Who is my neighbour? the lawyer asks Jesus in today’s Gospel of the Good Samaritan. This story is revealing about which neighbours we think are good. Jesus answers the lawyer in the end with a question, making him provide his own answer: The one who shows mercy. Christ commands him, Go and do likewise.
We face a similar question today. #BlackLivesMatter is in the news often. Sadly, murdered and missing indigenous women here in Canada rarely make the headlines nor do their stories go viral. These lives of our sisters – – our neighbours – – are equally as important. Aboriginal people have known for many decades that we are all connected – we are all neighbors. We are all guests here on this globe. As I sit in creation this weekend, I wonder how things got to be so wrong.
Last night, a houseboat pulled up into the bay next to us and the tranquillity turned to turmoil. Our new neighbours were noisy and inconsiderate – somehow, they believe that all this beauty was theirs to enjoy, unaware of how they impacted those of us who had arrived first. Were they the type of people who had left the broken beer cans and bottles on our beach shore that I had come across earlier in the day? Living carelessly in the moment without thoughts of the future is not very wise or zen-like.
In this Year of Mercy we have much to learn about this quality. This past week was a hard one for our neighbours to the south. Two black lives or snuffed out and, in retaliation, five police officers were killed during a peaceful protest by snipers. Where is mercy? How are we loving our neighbours?
The video of at least one of the black men who died was plastered all over the Internet. I must confess that I watched it. I was fortunate enough to watch the blurred out version of the death. Who really needed to see the other uncensored footage while it was being live streamed? We are well aware that this was a tragedy, a fear-invoked death, and yes, a racist act. Isn’t that enough for us? Would any of us want to watch the dying moments of a missing and murdered aboriginal young woman? I hope not. These video tapes incite more violence rather than instill mercy. What is wrong with our world that we watch such videotapes?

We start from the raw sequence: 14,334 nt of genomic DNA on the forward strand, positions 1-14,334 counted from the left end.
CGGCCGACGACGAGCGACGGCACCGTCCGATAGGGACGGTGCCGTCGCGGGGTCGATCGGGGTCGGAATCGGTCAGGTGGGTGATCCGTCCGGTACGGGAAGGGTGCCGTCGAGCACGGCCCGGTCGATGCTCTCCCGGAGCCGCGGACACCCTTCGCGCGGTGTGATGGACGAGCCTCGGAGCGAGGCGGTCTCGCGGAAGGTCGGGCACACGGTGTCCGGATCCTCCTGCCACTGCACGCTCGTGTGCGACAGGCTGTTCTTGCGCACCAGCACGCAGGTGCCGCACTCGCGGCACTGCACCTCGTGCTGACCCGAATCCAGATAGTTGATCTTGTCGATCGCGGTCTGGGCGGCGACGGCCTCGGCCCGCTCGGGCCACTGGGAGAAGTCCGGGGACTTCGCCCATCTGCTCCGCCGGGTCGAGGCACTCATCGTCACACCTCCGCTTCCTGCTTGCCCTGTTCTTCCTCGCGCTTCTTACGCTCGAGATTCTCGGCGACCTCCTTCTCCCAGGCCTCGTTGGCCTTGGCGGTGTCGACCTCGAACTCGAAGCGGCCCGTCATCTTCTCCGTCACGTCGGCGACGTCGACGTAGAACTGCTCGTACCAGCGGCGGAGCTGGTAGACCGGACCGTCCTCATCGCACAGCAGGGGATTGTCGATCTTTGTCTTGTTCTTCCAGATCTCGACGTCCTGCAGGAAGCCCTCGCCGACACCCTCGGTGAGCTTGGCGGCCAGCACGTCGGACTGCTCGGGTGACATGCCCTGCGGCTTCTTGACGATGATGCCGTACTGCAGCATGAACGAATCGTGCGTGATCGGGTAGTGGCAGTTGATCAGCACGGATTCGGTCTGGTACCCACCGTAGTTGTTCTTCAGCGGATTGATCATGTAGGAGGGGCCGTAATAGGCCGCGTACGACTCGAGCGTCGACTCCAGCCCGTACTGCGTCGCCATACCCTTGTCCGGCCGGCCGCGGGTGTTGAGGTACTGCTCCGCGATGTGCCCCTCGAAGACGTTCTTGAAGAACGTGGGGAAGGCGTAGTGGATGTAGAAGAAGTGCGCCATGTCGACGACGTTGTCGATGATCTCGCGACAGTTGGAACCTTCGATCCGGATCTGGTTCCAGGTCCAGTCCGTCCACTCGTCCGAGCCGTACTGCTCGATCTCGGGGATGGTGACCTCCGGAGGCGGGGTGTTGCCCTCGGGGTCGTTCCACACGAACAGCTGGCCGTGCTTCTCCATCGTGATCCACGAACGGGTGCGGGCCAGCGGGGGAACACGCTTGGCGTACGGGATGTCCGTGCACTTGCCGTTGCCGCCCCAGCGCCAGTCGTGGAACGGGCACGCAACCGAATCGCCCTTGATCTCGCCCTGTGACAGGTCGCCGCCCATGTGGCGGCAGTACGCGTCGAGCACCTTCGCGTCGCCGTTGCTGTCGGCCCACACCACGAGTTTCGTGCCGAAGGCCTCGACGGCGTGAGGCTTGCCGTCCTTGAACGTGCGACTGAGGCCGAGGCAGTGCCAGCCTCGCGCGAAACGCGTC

I do not know that we need to record these incidents except that it does provide proof in a world where we have stopped recognizing our neighbors, where some refuse to believe it is possible that such acts still occur, and where we have little desire to understand one another. The time to go and do likewise is now. We need to extend mercy and love to everyone, including the officers who are sometimes labelled our enemies. We do not know how many lives are destroyed because of this violence, but I can assure you, it is more widespread than we think. I for one hope that we can go and show mercy. Will you join me?
What neighbour is your enemy? Can you show that person mercy?
How does social media impact how we view the world?
Creator, show me my neighbor. Give me a heart of compassion and love. May I not be to the influenced by outside forces that turn my feelings to stone. Help me to go to whoever needs me and serve them. May I respond joyfully to your command to go and do likewise. Amen.